“An outstanding work, In the Name of Elijah Muhammad provides an in-depth analysis of the most recent changes in leadership and structure of the Nation of Islam. Gardell’s theological/ideological discussion is brilliant and insightful, while the chapter on the FBI’s counterintelligence program on the Nation of Islam is a stroke of genius. Gardell’s research is comprehensive, well documented, and powerful.”—Clifton E. Marsh, author of From Black Muslims to Muslims
In the Name of Elijah Muhammad: Louis Farrakhan and The Nation of Islamby Mattias Gardell
In the Name of Elijah Muhammad tells the story of the Nation of Islam—its rise in northern inner-city ghettos during the Great Depression through its decline following the death of Elijah Muhammad in 1975 to its rejuvenation under the leadership of Louis Farrakhan. Mattias Gardell sets this story within the context of African American social history,/i>… See more details below
In the Name of Elijah Muhammad tells the story of the Nation of Islam—its rise in northern inner-city ghettos during the Great Depression through its decline following the death of Elijah Muhammad in 1975 to its rejuvenation under the leadership of Louis Farrakhan. Mattias Gardell sets this story within the context of African American social history, the legacy of black nationalism, and the long but hidden Islamic presence in North America. He presents with insight and balance a detailed view of one of the most controversial yet least explored organizations in the United States—and its current leader.
Beginning with Master Farad Muhammad, believed to be God in Person, Gardell examines the origins of the Nation. His research on the period of Elijah Muhammad’s long leadership draws on previously unreleased FBI files that reveal a clear picture of the bureau’s attempts to neutralize the Nation of Islam. In addition, they shed new light on the circumstances surrounding the murder of Malcolm X. With the main part of the book focused on the fortunes of the Nation after Elijah Muhammad’s death, Gardell then turns to the figure of Minister Farrakhan. From his emergence as the dominant voice of the radical black Islamic community to his leadership of the Million Man March, Farrakhan has often been portrayed as a demagogue, bigot, racist, and anti-Semite. Gardell balances the media’s view of the Nation and Farrakhan with the Nation’s own views and with the perspectives of the black community in which the organization actively works. His investigation, based on field research, taped lectures, and interviews, leads to the fullest account yet of the Nation of Islam’s ideology and theology, and its complicated relations with mainstream Islam, the black church, the Jewish community, extremist white nationalists, and the urban culture of black American youth, particularly the hip-hop movement and gangs.
- Duke University Press Books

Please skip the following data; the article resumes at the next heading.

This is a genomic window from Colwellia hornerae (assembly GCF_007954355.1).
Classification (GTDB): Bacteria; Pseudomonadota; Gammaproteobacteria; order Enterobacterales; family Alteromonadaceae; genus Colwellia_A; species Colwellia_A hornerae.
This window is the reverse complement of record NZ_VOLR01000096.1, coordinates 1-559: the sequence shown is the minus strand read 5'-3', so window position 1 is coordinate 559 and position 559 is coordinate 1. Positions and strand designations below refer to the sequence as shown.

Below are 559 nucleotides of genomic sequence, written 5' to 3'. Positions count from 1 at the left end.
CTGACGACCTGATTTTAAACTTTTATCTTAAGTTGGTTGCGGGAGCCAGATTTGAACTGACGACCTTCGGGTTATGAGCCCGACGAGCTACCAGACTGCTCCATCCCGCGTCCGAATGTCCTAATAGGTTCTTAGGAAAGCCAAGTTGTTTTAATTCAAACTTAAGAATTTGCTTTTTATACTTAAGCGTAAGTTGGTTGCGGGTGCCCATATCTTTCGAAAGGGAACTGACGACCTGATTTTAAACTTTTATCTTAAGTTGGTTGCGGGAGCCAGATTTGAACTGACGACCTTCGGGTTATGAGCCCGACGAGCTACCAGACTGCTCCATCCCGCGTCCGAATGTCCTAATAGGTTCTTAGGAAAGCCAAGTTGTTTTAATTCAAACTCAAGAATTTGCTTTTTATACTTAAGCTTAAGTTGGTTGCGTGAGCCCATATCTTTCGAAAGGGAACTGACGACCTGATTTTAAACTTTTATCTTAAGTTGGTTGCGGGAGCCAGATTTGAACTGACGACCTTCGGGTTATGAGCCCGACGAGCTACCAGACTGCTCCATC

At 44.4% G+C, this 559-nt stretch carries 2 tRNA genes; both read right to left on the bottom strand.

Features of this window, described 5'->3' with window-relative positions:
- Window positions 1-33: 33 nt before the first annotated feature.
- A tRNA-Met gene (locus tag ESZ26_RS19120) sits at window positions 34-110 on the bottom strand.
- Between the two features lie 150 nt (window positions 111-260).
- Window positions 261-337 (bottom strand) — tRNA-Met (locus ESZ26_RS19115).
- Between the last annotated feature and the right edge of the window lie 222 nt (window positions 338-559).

- Publication date:
- The C. Eric Lincoln Series on the Black Experience
- Product dimensions:
- 6.00(w) x 9.25(h) x (d)
Read an Excerpt
In the Name of Elijah Muhammad
Louis Farrakhan and the Nation of Islam
By Mattias Gardell
Duke University PressCopyright © 1996 Duke University Press
All rights reserved.
Restoration of Dignity: The Rise of Black Nationalism
This chapter will discuss the black nationalist tradition that provides a significant ideological background for the Nation of Islam. Wilson J. Moses defined the years 1850 to 1925 as its "golden age," as this period "saw the flourishing of all the major black nationalists, with one exception—Elijah Muhammad." With the addition of Muhammad's successor, Minister Louis Farrakhan, this is a valid statement. It also points out the direction in which the legacy of black nationalism was to be cultivated. After the climax represented by the Universal Negro Improvement Association (UNIA) prior to the imprisonment of its founder, Marcus Garvey, the central tenets of classic black nationalism were developed by religious preachers of various movements, the most successful being the Nation of Islam.
Black to Basics In spite of their disagreements and differences in character and perspective, the different proponents of black nationalism operating during the classic period share some essential basics on a more general and abstract level, as has been convincingly shown by Moses. He argues that classic black nationalism was "absolutist, civilizationist, elitist, and based on Christian humanism." Though radical in its call for black political empowerment, the ideology was predominantly conservative in regard to traditional values articulated in mainstream American culture. The path toward liberation was envisioned as an emulation of European civilization, including its institutions of education and industry. Black nationalism was based on an organic view of races, derived from contemporary Western theories about races as different "personalities." The race was seen as an authoritarian, structured entity with specific features, differentiating it from the other race personalities interacting on the global stage of world history. A notion of cyclical time frequently added a mystical dimension to world history, an idea that was to become fundamental in the later religious nationalist creeds.